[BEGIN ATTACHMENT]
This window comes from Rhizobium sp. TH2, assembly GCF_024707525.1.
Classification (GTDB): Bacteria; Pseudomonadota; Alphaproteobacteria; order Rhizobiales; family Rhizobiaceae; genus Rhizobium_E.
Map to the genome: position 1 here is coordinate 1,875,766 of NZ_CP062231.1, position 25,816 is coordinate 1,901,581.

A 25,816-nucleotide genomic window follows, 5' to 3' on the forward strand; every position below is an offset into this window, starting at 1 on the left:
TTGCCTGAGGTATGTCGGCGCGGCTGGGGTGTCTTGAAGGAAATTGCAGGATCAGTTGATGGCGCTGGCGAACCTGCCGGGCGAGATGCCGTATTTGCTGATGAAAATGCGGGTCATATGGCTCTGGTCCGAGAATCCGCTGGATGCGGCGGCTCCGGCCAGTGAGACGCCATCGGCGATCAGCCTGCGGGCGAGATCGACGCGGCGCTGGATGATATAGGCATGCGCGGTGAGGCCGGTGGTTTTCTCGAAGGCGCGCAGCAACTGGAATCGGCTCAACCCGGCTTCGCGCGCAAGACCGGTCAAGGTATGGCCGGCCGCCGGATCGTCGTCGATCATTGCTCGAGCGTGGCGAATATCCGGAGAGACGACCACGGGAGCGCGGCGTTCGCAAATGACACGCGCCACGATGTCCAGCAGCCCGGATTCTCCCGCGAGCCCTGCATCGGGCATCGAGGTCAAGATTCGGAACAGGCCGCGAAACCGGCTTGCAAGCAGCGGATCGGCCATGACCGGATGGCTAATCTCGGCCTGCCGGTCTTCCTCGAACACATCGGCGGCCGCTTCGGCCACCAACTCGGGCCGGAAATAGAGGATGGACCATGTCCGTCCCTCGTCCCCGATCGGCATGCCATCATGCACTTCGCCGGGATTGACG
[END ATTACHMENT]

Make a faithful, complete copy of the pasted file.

This window comes from Rhizobium sp. TH2, assembly GCF_024707525.1.
Classification (GTDB): Bacteria; Pseudomonadota; Alphaproteobacteria; order Rhizobiales; family Rhizobiaceae; genus Rhizobium_E.
Map to the genome: position 1 here is coordinate 1,875,766 of NZ_CP062231.1, position 25,816 is coordinate 1,901,581.

A 25,816-nucleotide genomic window follows, 5' to 3' on the forward strand; every position below is an offset into this window, starting at 1 on the left:
TTGCCTGAGGTATGTCGGCGCGGCTGGGGTGTCTTGAAGGAAATTGCAGGATCAGTTGATGGCGCTGGCGAACCTGCCGGGCGAGATGCCGTATTTGCTGATGAAAATGCGGGTCATATGGCTCTGGTCCGAGAATCCGCTGGATGCGGCGGCTCCGGCCAGTGAGACGCCATCGGCGATCAGCCTGCGGGCGAGATCGACGCGGCGCTGGATGATATAGGCATGCGCGGTGAGGCCGGTGGTTTTCTCGAAGGCGCGCAGCAACTGGAATCGGCTCAACCCGGCTTCGCGCGCAAGACCGGTCAAGGTATGGCCGGCCGCCGGATCGTCGTCGATCATTGCTCGAGCGTGGCGAATATCCGGAGAGACGACCACGGGAGCGCGGCGTTCGCAAATGACACGCGCCACGATGTCCAGCAGCCCGGATTCTCCCGCGAGCCCTGCATCGGGCATCGAGGTCAAGATTCGGAACAGGCCGCGAAACCGGCTTGCAAGCAGCGGATCGGCCATGACCGGATGGCTAATCTCGGCCTGCCGGTCTTCCTCGAACACATCGGCGGCCGCTTCGGCCACCAACTCGGGCCGGAAATAGAGGATGGACCATGTCCGTCCCTCGTCCCCGATCGGCATGCCATCATGCACTTCGCCGGGATTGACG